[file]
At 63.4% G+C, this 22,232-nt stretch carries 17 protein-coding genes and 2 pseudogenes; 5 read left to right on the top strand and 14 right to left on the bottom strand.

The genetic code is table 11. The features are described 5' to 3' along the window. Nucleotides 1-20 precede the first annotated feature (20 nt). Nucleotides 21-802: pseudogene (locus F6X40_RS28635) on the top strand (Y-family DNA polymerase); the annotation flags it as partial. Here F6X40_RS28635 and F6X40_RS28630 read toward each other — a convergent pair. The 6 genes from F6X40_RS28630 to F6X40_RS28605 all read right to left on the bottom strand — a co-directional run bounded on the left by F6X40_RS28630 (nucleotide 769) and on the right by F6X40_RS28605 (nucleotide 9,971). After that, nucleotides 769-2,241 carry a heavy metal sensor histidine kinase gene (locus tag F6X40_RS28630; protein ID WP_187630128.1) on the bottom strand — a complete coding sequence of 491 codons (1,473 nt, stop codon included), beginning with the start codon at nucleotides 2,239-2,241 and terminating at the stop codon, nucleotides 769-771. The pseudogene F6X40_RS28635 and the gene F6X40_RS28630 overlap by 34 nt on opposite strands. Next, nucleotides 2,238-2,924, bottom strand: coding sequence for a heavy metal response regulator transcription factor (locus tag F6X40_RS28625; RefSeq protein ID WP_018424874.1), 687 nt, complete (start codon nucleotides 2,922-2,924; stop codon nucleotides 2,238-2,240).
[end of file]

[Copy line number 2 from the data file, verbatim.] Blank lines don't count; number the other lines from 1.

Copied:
The genetic code is table 11. The features are described 5' to 3' along the window. Nucleotides 1-20 precede the first annotated feature (20 nt). Nucleotides 21-802: pseudogene (locus F6X40_RS28635) on the top strand (Y-family DNA polymerase); the annotation flags it as partial. Here F6X40_RS28635 and F6X40_RS28630 read toward each other — a convergent pair. The 6 genes from F6X40_RS28630 to F6X40_RS28605 all read right to left on the bottom strand — a co-directional run bounded on the left by F6X40_RS28630 (nucleotide 769) and on the right by F6X40_RS28605 (nucleotide 9,971). After that, nucleotides 769-2,241 carry a heavy metal sensor histidine kinase gene (locus tag F6X40_RS28630; protein ID WP_187630128.1) on the bottom strand — a complete coding sequence of 491 codons (1,473 nt, stop codon included), beginning with the start codon at nucleotides 2,239-2,241 and terminating at the stop codon, nucleotides 769-771. The pseudogene F6X40_RS28635 and the gene F6X40_RS28630 overlap by 34 nt on opposite strands. Next, nucleotides 2,238-2,924, bottom strand: coding sequence for a heavy metal response regulator transcription factor (locus tag F6X40_RS28625; RefSeq protein ID WP_018424874.1), 687 nt, complete (start codon nucleotides 2,922-2,924; stop codon nucleotides 2,238-2,240).